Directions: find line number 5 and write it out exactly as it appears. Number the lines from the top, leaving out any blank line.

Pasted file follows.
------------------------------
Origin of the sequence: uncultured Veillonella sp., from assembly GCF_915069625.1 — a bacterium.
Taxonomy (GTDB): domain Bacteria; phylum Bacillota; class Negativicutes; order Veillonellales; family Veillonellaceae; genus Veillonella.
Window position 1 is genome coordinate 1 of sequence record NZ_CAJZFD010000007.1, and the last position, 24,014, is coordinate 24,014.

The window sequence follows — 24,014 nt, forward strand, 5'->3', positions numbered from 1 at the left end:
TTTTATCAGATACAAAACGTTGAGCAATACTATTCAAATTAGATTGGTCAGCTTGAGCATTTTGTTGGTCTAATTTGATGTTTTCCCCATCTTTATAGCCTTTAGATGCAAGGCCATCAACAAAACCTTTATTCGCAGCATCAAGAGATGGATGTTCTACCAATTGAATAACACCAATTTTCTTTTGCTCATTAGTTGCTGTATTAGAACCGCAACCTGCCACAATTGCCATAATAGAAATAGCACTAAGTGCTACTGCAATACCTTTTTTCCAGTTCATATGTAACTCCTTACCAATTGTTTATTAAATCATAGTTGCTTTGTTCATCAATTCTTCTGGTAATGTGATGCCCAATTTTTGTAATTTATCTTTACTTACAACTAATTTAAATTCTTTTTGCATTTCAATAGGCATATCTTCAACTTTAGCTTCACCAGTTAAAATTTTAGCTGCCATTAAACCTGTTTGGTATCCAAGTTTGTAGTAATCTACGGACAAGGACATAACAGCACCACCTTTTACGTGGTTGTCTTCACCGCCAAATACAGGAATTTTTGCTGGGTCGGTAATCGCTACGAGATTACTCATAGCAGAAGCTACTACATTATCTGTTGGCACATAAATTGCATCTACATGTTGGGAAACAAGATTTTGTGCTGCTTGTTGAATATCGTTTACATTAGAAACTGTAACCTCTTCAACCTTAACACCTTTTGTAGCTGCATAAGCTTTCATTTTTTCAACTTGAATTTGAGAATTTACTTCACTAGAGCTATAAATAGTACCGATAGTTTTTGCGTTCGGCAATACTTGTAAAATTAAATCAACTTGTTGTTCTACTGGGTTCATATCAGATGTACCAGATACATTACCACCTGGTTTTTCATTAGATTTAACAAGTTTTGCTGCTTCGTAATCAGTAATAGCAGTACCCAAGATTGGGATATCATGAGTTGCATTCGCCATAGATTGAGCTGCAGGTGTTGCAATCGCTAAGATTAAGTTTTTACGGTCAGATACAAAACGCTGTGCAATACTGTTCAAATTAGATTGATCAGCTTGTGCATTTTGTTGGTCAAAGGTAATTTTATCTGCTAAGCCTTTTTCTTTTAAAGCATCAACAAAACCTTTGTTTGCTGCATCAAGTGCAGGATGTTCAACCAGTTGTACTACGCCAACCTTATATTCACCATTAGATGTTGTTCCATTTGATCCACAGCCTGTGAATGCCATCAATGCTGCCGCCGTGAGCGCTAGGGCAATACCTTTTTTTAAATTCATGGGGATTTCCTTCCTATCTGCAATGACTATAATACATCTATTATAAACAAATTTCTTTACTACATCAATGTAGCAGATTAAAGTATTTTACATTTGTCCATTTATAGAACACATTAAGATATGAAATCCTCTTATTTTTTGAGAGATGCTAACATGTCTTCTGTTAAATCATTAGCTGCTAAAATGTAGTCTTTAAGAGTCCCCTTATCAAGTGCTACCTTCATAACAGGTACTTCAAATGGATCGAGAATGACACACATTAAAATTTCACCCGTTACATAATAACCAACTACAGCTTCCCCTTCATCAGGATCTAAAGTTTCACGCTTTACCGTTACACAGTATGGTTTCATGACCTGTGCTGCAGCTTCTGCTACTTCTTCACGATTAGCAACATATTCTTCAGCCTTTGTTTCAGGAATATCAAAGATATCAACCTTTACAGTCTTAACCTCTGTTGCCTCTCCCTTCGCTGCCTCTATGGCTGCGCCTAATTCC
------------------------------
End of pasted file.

TTTTATCAGATACAAAACGTTGAGCAATACTATTCAAATTAGATTGGTCAGCTTGAGCATTTTGTTGGTCTAATTTGATGTTTTCCCCATCTTTATAGCCTTTAGATGCAAGGCCATCAACAAAACCTTTATTCGCAGCATCAAGAGATGGATGTTCTACCAATTGAATAACACCAATTTTCTTTTGCTCATTAGTTGCTGTATTAGAACCGCAACCTGCCACAATTGCCATAATAGAAATAGCACTAAGTGCTACTGCAATACCTTTTTTCCAGTTCATATGTAACTCCTTACCAATTGTTTATTAAATCATAGTTGCTTTGTTCATCAATTCTTCTGGTAATGTGATGCCCAATTTTTGTAATTTATCTTTACTTACAACTAATTTAAATTCTTTTTGCATTTCAATAGGCATATCTTCAACTTTAGCTTCACCAGTTAAAATTTTAGCTGCCATTAAACCTGTTTGGTATCCAAGTTTGTAGTAATCTACGGACAAGGACATAACAGCACCACCTTTTACGTGGTTGTCTTCACCGCCAAATACAGGAATTTTTGCTGGGTCGGTAATCGCTACGAGATTACTCATAGCAGAAGCTACTACATTATCTGTTGGCACATAAATTGCATCTACATGTTGGGAAACAAGATTTTGTGCTGCTTGTTGAATATCGTTTACATTAGAAACTGTAACCTCTTCAACCTTAACACCTTTTGTAGCTGCATAAGCTTTCATTTTTTCAACTTGAATTTGAGAATTTACTTCACTAGAGCTATAAATAGTACCGATAGTTTTTGCGTTCGGCAATACTTGTAAAATTAAATCAACTTGTTGTTCTACTGGGTTCATATCAGATGTACCAGATACATTACCACCTGGTTTTTCATTAGATTTAACAAGTTTTGCTGCTTCGTAATCAGTAATAGCAGTACCCAAGATTGGGATATCATGAGTTGCATTCGCCATAGATTGAGCTGCAGGTGTTGCAATCGCTAAGATTAAGTTTTTACGGTCAGATACAAAACGCTGTGCAATACTGTTCAAATTAGATTGATCAGCTTGTGCATTTTGTTGGTCAAAGGTAATTTTATCTGCTAAGCCTTTTTCTTTTAAAGCATCAACAAAACCTTTGTTTGCTGCATCAAGTGCAGGATGTTCAACCAGTTGTACTACGCCAACCTTATATTCACCATTAGATGTTGTTCCATTTGATCCACAGCCTGTGAATGCCATCAATGCTGCCGCCGTGAGCGCTAGGGCAATACCTTTTTTTAAATTCATGGGGATTTCCTTCCTATCTGCAATGACTATAATACATCTATTATAAACAAATTTCTTTACTACATCAATGTAGCAGATTAAAGTATTTTACATTTGTCCATTTATAGAACACATTAAGATATGAAATCCTCTTATTTTTTGAGAGATGCTAACATGTCTTCTGTTAAATCATTAGCTGCTAAAATGTAGTCTTTAAGAGTCCCCTTATCAAGTGCTACCTTCATAACAGGTACTTCAAATGGATCGAGAATGACACACATTAAAATTTCACCCGTTACATAATAACCAACTACAGCTTCCCCTTCATCAGGATCTAAAGTTTCACGCTTTACCGTTACACAGTATGGTTTCATGACCTGTGCTGCAGCTTCTGCTACTTCTTCACGATTAGCAACATATTCTTCAGCCTTTGTTTCAGGAATATCAAAGATATCAACCTTTACAGTCTTAACCTCTGTTGCCTCTCCCTTCGCTGCCTCTATGGCTGCGCCTAATTCC